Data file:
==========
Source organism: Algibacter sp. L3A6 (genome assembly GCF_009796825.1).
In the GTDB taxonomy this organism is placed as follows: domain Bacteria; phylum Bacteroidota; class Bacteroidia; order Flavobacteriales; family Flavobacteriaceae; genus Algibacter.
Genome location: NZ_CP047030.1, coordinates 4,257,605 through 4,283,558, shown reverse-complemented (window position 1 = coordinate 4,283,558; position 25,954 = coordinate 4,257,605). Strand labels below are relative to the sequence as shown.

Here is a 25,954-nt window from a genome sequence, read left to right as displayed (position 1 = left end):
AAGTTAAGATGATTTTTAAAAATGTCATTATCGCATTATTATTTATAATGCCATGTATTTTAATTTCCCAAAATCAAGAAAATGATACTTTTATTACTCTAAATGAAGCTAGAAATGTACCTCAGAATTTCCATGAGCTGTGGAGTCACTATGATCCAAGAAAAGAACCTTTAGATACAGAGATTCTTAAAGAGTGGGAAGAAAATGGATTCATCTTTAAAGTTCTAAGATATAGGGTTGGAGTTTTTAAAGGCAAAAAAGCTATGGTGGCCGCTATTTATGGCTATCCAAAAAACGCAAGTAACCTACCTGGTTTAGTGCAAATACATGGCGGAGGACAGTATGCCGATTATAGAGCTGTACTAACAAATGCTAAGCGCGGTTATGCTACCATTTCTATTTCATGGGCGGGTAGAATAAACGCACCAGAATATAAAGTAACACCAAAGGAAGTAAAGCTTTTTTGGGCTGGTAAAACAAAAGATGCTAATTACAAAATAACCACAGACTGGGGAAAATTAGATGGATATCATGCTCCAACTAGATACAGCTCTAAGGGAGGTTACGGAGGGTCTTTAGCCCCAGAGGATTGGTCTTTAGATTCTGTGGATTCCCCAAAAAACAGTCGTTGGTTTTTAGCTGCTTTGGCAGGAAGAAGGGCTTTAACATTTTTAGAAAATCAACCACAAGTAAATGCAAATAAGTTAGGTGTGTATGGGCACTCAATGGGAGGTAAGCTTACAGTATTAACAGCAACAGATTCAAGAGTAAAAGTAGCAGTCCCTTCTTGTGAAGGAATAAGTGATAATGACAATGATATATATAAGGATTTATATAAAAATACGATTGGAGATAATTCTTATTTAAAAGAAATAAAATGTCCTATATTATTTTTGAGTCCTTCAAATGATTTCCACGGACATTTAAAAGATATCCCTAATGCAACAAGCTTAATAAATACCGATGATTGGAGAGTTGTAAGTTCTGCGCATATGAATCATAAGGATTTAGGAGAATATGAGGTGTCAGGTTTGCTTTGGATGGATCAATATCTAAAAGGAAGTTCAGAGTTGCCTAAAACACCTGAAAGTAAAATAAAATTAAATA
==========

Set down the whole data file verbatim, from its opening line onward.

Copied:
Source organism: Algibacter sp. L3A6 (genome assembly GCF_009796825.1).
In the GTDB taxonomy this organism is placed as follows: domain Bacteria; phylum Bacteroidota; class Bacteroidia; order Flavobacteriales; family Flavobacteriaceae; genus Algibacter.
Genome location: NZ_CP047030.1, coordinates 4,257,605 through 4,283,558, shown reverse-complemented (window position 1 = coordinate 4,283,558; position 25,954 = coordinate 4,257,605). Strand labels below are relative to the sequence as shown.

Here is a 25,954-nt window from a genome sequence, read left to right as displayed (position 1 = left end):
AAGTTAAGATGATTTTTAAAAATGTCATTATCGCATTATTATTTATAATGCCATGTATTTTAATTTCCCAAAATCAAGAAAATGATACTTTTATTACTCTAAATGAAGCTAGAAATGTACCTCAGAATTTCCATGAGCTGTGGAGTCACTATGATCCAAGAAAAGAACCTTTAGATACAGAGATTCTTAAAGAGTGGGAAGAAAATGGATTCATCTTTAAAGTTCTAAGATATAGGGTTGGAGTTTTTAAAGGCAAAAAAGCTATGGTGGCCGCTATTTATGGCTATCCAAAAAACGCAAGTAACCTACCTGGTTTAGTGCAAATACATGGCGGAGGACAGTATGCCGATTATAGAGCTGTACTAACAAATGCTAAGCGCGGTTATGCTACCATTTCTATTTCATGGGCGGGTAGAATAAACGCACCAGAATATAAAGTAACACCAAAGGAAGTAAAGCTTTTTTGGGCTGGTAAAACAAAAGATGCTAATTACAAAATAACCACAGACTGGGGAAAATTAGATGGATATCATGCTCCAACTAGATACAGCTCTAAGGGAGGTTACGGAGGGTCTTTAGCCCCAGAGGATTGGTCTTTAGATTCTGTGGATTCCCCAAAAAACAGTCGTTGGTTTTTAGCTGCTTTGGCAGGAAGAAGGGCTTTAACATTTTTAGAAAATCAACCACAAGTAAATGCAAATAAGTTAGGTGTGTATGGGCACTCAATGGGAGGTAAGCTTACAGTATTAACAGCAACAGATTCAAGAGTAAAAGTAGCAGTCCCTTCTTGTGAAGGAATAAGTGATAATGACAATGATATATATAAGGATTTATATAAAAATACGATTGGAGATAATTCTTATTTAAAAGAAATAAAATGTCCTATATTATTTTTGAGTCCTTCAAATGATTTCCACGGACATTTAAAAGATATCCCTAATGCAACAAGCTTAATAAATACCGATGATTGGAGAGTTGTAAGTTCTGCGCATATGAATCATAAGGATTTAGGAGAATATGAGGTGTCAGGTTTGCTTTGGATGGATCAATATCTAAAAGGAAGTTCAGAGTTGCCTAAAACACCTGAAAGTAAAATAAAATTAAATA